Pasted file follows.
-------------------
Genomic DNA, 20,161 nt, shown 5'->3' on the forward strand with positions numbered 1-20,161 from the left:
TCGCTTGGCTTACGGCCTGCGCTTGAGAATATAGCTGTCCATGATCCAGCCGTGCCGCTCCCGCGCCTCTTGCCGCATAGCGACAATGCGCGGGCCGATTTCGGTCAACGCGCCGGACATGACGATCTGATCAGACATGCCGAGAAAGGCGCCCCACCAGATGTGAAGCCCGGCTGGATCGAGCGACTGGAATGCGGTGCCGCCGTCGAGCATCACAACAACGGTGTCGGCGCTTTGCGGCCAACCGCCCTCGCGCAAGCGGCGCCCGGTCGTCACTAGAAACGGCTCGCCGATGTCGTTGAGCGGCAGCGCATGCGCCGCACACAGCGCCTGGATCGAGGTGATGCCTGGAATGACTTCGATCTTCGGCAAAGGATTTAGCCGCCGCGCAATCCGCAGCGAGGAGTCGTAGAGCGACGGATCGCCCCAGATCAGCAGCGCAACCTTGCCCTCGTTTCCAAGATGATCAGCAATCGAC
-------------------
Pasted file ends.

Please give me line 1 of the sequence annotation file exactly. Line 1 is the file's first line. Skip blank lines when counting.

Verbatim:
Genomic DNA, 20,161 nt, shown 5'->3' on the forward strand with positions numbered 1-20,161 from the left: